-

The Observer is a Student-run, daily print & online newspaper serving Notre Dame & Saint Mary's. Learn more about us.

-

archive

Football Commentary: Sharpley a model of true leadership

Chris Hine | Friday, October 19, 2007

Some people are good at hiding their emotions. Evan Sharpley is great at it.

Every week since the beginning of the season, Sharpley has had to come out and hide his disappointment with being the backup each week. He did it like a pro. Thanks to his calm personality, Sharpley hasn’t caused the team any distractions, despite his battle with freshman Jimmy Clausen for the starting position.

Tuesday, when Sharpley met the media after coach Charlie Weis said the junior quarterback would start against USC, his demeanor differed little from the past few weeks. We heard the same message from Sharpley about doing what he can to help the team win.

The stone-faced Sharpley barely cracked a smile when talking about his first career start.

“I think everybody wants to play,” Sharpley said. “If you don’t want that then you shouldn’t be playing.”

Clausen is the future of Notre Dame football, but right now, Sharpley deserves his chance. The offense moves the ball better with Sharpley under center and has the ability to put points on the board.

Sharpley threw for two touchdowns in Notre Dame’s 33-19 loss to Purdue on Sept. 29. He threw for one touchdown and had another called back in last week’s 27-14 loss to Boston College.

It’s hard to put a finger on just what happens to Notre Dame’s offense when Sharpley is out there, but something is different. The team perks up and raises its level of play.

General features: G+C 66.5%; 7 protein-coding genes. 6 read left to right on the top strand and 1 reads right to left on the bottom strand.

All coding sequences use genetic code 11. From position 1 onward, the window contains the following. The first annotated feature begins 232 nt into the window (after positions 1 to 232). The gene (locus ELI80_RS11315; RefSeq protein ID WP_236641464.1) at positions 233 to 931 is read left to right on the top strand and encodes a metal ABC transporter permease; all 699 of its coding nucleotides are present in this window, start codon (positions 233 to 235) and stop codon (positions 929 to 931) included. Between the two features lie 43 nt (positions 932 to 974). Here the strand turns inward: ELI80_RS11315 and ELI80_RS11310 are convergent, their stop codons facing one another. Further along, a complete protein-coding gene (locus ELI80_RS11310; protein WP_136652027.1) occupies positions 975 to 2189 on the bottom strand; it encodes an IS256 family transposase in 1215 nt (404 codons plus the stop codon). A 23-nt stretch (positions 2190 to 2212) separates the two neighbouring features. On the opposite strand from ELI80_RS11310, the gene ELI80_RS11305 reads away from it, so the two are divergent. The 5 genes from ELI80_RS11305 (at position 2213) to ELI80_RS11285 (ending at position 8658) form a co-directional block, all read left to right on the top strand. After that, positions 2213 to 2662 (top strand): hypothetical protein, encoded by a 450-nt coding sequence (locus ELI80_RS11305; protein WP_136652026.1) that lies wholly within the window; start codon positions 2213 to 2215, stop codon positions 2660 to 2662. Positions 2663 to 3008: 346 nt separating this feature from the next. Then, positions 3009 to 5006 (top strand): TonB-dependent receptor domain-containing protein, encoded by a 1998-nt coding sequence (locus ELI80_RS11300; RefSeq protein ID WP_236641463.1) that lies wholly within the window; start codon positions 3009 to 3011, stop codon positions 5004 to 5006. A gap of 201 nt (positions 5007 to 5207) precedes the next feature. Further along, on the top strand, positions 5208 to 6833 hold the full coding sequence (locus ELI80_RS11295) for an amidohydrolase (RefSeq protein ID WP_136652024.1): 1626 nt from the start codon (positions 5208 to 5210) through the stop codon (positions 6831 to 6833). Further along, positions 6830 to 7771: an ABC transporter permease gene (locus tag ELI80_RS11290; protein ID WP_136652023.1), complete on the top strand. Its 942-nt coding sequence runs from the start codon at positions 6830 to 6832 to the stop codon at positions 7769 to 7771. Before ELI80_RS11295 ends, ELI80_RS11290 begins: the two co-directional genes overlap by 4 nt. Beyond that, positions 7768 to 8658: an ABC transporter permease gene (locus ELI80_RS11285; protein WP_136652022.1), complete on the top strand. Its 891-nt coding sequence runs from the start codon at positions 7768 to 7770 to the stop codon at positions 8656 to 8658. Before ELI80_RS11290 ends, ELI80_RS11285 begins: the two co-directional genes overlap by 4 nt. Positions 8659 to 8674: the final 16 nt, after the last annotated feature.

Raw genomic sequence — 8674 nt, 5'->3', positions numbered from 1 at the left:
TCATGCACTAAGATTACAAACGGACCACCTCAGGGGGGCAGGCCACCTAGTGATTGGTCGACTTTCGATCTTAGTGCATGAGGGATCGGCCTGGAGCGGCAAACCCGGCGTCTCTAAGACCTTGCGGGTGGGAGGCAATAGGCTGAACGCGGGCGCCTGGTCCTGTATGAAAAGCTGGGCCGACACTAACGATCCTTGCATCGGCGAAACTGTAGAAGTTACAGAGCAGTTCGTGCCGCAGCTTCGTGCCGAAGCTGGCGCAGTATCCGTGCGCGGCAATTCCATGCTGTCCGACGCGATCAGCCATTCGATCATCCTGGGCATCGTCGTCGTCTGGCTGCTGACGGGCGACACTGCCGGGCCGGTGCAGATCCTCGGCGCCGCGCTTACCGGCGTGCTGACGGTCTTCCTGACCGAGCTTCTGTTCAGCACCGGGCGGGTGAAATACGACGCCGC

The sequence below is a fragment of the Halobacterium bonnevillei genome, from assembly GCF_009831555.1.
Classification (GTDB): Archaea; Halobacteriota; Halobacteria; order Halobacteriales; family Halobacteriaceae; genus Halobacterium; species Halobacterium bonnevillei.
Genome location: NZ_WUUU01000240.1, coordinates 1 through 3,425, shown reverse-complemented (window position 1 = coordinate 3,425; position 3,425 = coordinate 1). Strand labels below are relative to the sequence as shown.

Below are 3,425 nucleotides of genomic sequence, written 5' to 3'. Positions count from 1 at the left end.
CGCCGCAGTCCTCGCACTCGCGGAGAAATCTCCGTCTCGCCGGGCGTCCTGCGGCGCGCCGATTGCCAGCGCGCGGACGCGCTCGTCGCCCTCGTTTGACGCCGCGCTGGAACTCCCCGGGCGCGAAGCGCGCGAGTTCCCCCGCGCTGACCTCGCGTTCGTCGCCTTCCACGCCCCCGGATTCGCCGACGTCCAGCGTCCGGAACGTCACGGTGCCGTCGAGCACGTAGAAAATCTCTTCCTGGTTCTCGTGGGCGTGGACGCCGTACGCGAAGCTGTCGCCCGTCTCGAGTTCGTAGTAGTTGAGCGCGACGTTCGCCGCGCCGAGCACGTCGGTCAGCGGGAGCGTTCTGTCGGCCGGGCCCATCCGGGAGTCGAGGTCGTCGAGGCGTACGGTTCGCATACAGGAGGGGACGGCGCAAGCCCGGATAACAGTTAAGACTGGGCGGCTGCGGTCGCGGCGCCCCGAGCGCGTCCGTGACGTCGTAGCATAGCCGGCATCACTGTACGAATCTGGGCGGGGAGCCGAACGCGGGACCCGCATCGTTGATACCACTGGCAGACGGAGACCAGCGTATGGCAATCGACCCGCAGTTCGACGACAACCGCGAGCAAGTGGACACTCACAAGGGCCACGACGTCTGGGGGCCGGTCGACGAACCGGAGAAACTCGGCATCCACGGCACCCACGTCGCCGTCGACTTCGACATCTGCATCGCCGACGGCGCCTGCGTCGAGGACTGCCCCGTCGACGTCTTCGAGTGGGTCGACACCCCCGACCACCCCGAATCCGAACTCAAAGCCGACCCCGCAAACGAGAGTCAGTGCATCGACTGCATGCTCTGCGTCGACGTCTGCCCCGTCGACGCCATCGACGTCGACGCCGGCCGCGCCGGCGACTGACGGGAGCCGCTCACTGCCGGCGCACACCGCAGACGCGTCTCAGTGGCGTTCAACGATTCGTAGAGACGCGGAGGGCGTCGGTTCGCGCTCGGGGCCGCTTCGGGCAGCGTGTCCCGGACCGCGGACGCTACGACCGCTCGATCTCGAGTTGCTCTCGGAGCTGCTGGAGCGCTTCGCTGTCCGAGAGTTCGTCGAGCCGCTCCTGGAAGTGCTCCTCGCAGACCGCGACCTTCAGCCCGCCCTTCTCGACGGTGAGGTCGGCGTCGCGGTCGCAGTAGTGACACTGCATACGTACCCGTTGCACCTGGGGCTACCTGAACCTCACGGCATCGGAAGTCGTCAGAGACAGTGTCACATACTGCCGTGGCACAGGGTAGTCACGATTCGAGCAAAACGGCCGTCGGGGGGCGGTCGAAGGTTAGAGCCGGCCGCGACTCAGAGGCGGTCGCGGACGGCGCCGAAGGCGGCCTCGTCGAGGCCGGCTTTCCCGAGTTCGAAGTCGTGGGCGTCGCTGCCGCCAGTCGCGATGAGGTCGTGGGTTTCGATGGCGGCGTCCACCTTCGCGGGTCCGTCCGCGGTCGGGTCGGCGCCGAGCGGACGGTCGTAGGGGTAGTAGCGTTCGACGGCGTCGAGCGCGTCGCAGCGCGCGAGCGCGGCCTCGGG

Sharpley, also a member of Notre Dame’s baseball team, deserves to start not only for his play on the field, but also for his leadership off the field.

This season, Notre Dame saw four players leave the team for various reasons. Two of them, Zach Frazer and Demetrius Jones, are quarterbacks. But Sharpley is sticking around.

Sharpley could have easily said, “Forget this. I’ll go quarterback somewhere else or go spend all of my time playing baseball.”

But he didn’t. He has remained on the team despite playing second fiddle to a freshman most of the season, and in the process he has become an invaluable asset to Notre Dame.

Sharpley is the perfect role model for a team filled with young, talented players who are anxious to get playing time.

If someone is frustrated with his lack of minutes, he should look to Sharpley. If someone feels the coaches are slighting him, he should look to Sharpley. And if someone thinks about giving up, he should look to Sharpley. Not once did Sharpley say he was getting an unfair shake or that his coaches were wrong. He has been a consistent leader.

Sharpley’s steady demeanor is just what this team needs in a turbulent season marked by multiple transfers and a 1-6 record. The younger players – and the veterans, for that matter – need someone to look up to. Sharpley is that guy.

So, when Evan Sharpley takes the first snap for Notre Dame on Saturday, he should have his teammates’ full confidence that he can get the job done. If the Irish end up losing, no one will take the loss harder than Sharpley. Odds are, he’ll blame it on himself.

But if Notre Dame wins Saturday, 80,000 people in the stands and millions more across the country will be smiling.

Hopefully, Evan Sharpley will let himself smile. He’s earned that much already.

The views expressed in this column are those of the author and not necessarily those of The Observer.

Contact Chris Hine at chine@nd.edu